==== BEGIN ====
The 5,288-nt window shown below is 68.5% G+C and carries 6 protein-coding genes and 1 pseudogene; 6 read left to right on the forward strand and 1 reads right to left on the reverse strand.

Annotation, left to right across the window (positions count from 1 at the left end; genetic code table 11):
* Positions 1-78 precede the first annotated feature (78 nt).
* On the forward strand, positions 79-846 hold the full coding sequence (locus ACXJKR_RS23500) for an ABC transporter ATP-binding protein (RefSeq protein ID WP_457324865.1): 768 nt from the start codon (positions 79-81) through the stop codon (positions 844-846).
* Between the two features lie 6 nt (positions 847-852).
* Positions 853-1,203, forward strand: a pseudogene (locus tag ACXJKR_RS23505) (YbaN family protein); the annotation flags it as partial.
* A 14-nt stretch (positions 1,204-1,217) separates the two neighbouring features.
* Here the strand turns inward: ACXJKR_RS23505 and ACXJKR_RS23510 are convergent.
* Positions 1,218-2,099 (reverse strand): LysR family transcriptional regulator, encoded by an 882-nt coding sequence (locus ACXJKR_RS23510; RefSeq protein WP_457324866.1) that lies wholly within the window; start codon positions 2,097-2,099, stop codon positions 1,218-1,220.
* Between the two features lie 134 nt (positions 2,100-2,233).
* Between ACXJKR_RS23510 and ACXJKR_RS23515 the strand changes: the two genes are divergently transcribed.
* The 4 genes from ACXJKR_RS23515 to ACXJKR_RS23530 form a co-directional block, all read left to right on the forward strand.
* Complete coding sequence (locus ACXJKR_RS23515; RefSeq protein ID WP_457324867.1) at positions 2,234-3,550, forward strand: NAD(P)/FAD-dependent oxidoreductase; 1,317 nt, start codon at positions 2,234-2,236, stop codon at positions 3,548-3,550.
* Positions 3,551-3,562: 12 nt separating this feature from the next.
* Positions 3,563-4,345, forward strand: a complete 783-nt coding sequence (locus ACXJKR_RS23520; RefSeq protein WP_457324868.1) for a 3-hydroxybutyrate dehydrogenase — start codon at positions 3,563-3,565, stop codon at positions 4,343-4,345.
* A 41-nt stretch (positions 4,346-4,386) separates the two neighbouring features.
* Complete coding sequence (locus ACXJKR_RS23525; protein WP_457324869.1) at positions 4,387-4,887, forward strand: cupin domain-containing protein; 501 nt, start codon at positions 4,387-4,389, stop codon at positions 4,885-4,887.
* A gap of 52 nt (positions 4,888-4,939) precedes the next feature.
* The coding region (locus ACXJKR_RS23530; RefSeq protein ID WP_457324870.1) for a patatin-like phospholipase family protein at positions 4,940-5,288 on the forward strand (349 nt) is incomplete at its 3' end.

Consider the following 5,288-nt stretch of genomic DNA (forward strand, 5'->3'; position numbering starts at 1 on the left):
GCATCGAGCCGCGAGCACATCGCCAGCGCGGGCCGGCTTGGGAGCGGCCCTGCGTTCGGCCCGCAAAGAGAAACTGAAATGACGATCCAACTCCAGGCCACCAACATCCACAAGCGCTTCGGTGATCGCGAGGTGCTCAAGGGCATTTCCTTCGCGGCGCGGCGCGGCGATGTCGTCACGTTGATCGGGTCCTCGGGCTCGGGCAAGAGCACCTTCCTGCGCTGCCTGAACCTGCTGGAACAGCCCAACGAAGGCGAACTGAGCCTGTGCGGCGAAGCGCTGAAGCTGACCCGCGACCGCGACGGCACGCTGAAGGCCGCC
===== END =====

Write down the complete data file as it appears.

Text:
The 5,288-nt window shown below is 68.5% G+C and carries 6 protein-coding genes and 1 pseudogene; 6 read left to right on the forward strand and 1 reads right to left on the reverse strand.

Annotation, left to right across the window (positions count from 1 at the left end; genetic code table 11):
* Positions 1-78 precede the first annotated feature (78 nt).
* On the forward strand, positions 79-846 hold the full coding sequence (locus ACXJKR_RS23500) for an ABC transporter ATP-binding protein (RefSeq protein ID WP_457324865.1): 768 nt from the start codon (positions 79-81) through the stop codon (positions 844-846).
* Between the two features lie 6 nt (positions 847-852).
* Positions 853-1,203, forward strand: a pseudogene (locus tag ACXJKR_RS23505) (YbaN family protein); the annotation flags it as partial.
* A 14-nt stretch (positions 1,204-1,217) separates the two neighbouring features.
* Here the strand turns inward: ACXJKR_RS23505 and ACXJKR_RS23510 are convergent.
* Positions 1,218-2,099 (reverse strand): LysR family transcriptional regulator, encoded by an 882-nt coding sequence (locus ACXJKR_RS23510; RefSeq protein WP_457324866.1) that lies wholly within the window; start codon positions 2,097-2,099, stop codon positions 1,218-1,220.
* Between the two features lie 134 nt (positions 2,100-2,233).
* Between ACXJKR_RS23510 and ACXJKR_RS23515 the strand changes: the two genes are divergently transcribed.
* The 4 genes from ACXJKR_RS23515 to ACXJKR_RS23530 form a co-directional block, all read left to right on the forward strand.
* Complete coding sequence (locus ACXJKR_RS23515; RefSeq protein ID WP_457324867.1) at positions 2,234-3,550, forward strand: NAD(P)/FAD-dependent oxidoreductase; 1,317 nt, start codon at positions 2,234-2,236, stop codon at positions 3,548-3,550.
* Positions 3,551-3,562: 12 nt separating this feature from the next.
* Positions 3,563-4,345, forward strand: a complete 783-nt coding sequence (locus ACXJKR_RS23520; RefSeq protein WP_457324868.1) for a 3-hydroxybutyrate dehydrogenase — start codon at positions 3,563-3,565, stop codon at positions 4,343-4,345.
* A 41-nt stretch (positions 4,346-4,386) separates the two neighbouring features.
* Complete coding sequence (locus ACXJKR_RS23525; protein WP_457324869.1) at positions 4,387-4,887, forward strand: cupin domain-containing protein; 501 nt, start codon at positions 4,387-4,389, stop codon at positions 4,885-4,887.
* A gap of 52 nt (positions 4,888-4,939) precedes the next feature.
* The coding region (locus ACXJKR_RS23530; RefSeq protein ID WP_457324870.1) for a patatin-like phospholipase family protein at positions 4,940-5,288 on the forward strand (349 nt) is incomplete at its 3' end.

Consider the following 5,288-nt stretch of genomic DNA (forward strand, 5'->3'; position numbering starts at 1 on the left):
GCATCGAGCCGCGAGCACATCGCCAGCGCGGGCCGGCTTGGGAGCGGCCCTGCGTTCGGCCCGCAAAGAGAAACTGAAATGACGATCCAACTCCAGGCCACCAACATCCACAAGCGCTTCGGTGATCGCGAGGTGCTCAAGGGCATTTCCTTCGCGGCGCGGCGCGGCGATGTCGTCACGTTGATCGGGTCCTCGGGCTCGGGCAAGAGCACCTTCCTGCGCTGCCTGAACCTGCTGGAACAGCCCAACGAAGGCGAACTGAGCCTGTGCGGCGAAGCGCTGAAGCTGACCCGCGACCGCGACGGCACGCTGAAGGCCGCC